ONCE it was a pristine site for white-water rafting enthusiasts to enjoy the clean and superb lush green forest view at Kampung Geruntum in Gopeng.
Now, charred ground and uprooted trees greet tourists at the area where a well-known white-water rafting site was located, riling up nature lovers and locals there.
A check by The Star there found that a vast area of the hilly slope has been “disfigured”, with dried up shrubs and dead plants, and with only a scant number of trees still rooted to the ground.
A local, Mat (not his real name), claimed that the land was being cleared “illegally” by a developer who wanted to build a resort there.
“We understood that the hilly slope is part of reserve land and government property.
“To be able to clear the land means the developer has strong connections with the government,” said the 31-year-old odd-job worker.
“Some of the folk here have lodged reports with the Forestry Department. Their officers came to look at the area but no further action was taken,” he said.
Mat said the locals were unhappy with the current condition of the forest land there.
“Even if the developer has somehow bought the piece of land, I feel it is wrong to have a resort built there.
“It is a hilly terrain and construction works could cause unwanted incidents like soil erosion or worse, a landslide,” he said.
Mat stressed that should the development take place, it would impact the villagers staying in the area.
“Development could cause the river to be polluted. Many villagers in the area rely on the river as their water source for daily usage.
“Visitors also will have a picnic and swim in the same river not far from the site,” he said.
“The pollution could cause illnesses,” he added.
Mat also pointed out that there were some structures that were built too close to the river in the area.
“I believe there are regulations that prohibit structures to be built within a specific distance from the river.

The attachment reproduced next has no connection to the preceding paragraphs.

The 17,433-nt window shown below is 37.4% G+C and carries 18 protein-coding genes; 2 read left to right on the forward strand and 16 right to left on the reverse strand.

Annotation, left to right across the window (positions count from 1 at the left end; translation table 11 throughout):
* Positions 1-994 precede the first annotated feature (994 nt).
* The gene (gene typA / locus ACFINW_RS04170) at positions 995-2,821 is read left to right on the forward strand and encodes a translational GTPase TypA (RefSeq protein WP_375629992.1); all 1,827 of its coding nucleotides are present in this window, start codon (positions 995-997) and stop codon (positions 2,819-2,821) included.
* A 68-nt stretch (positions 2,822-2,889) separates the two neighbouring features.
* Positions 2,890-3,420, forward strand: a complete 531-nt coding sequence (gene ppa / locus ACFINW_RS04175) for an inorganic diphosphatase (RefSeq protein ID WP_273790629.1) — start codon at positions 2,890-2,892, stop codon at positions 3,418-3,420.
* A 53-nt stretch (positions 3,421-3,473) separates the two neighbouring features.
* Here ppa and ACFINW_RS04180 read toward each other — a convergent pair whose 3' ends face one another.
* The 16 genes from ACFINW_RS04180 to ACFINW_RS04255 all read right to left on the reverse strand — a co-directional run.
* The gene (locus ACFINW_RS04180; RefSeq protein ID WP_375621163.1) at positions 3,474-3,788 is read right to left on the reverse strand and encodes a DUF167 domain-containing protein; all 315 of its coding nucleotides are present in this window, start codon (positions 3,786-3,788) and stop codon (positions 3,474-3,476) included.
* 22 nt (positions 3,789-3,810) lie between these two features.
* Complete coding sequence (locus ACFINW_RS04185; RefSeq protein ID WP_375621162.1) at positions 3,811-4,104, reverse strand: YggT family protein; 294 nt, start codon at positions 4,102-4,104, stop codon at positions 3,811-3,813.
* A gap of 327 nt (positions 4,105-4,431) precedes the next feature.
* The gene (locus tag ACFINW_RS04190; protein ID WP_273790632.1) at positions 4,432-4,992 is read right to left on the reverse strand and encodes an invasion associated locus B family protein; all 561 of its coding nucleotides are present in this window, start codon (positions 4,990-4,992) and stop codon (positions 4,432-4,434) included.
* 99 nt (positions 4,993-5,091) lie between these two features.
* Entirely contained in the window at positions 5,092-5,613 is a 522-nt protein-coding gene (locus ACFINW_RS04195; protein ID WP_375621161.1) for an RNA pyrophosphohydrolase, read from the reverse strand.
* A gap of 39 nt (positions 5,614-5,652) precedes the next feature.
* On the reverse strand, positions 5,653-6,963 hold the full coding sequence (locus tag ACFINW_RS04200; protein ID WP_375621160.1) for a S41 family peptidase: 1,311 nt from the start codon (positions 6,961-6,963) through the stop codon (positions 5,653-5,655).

“There is also a warning post that was erected on a rock along the river,” he said.
“While the intention is good, I feel that it is not right for someone to simply build things at the river on a whim,” he added.
Meanwhile, a tourist, who only wanted to be known as Faridah, said there were two elephant statues built near a surau not far from the river in the same area.
“The statues could create a misunderstanding amongst the Muslim community as Islam prohibits statues at its premises, be it at home or commercial buildings.
“I think the owner’s intention is to beautify the area but I feel the statues are disturbing and hideous,” she said.
“People coming out here want to see the beauty of nature and not these irrelevant structures,” she added.
As for the disfigured hillside, Faridah, in her late 20s, said she does not have any inkling on what had happened there.
“It seems like a forest fire but it could also be land being cleared.
“I just hope the tourism industry here will not be affected,” she said.
“It will be a waste and a blow to the state if people feel the lush forest surroundings is not properly looked after and decide not to return here,” she added.
When contacted, state Drainage and Irrigation Department director Datuk Abdul Razak Dahalan said certain structures were allowed to be built near rivers but with certain conditions.
He stressed that structures that would hinder access to rivers were not allowed.
“Any development plan near a river must also be submitted to the department, be it on state or private land,” he said.
On the structures near the river at Kampung Geruntum, Abdul Razak said the department has not received any complaints.
“When we receive any complaints, we will normally investigate it.
“If the structures are found to be a hindrance to our work, we will have these removed,” he said.
He added that the size of buffer zone areas on reserve land near rivers varies, depending on the width of the river.
“The wider the river, the wider the reserved land,” he said.
State Forestry Department director Datuk Roslan Ariffin could not be reached for comments.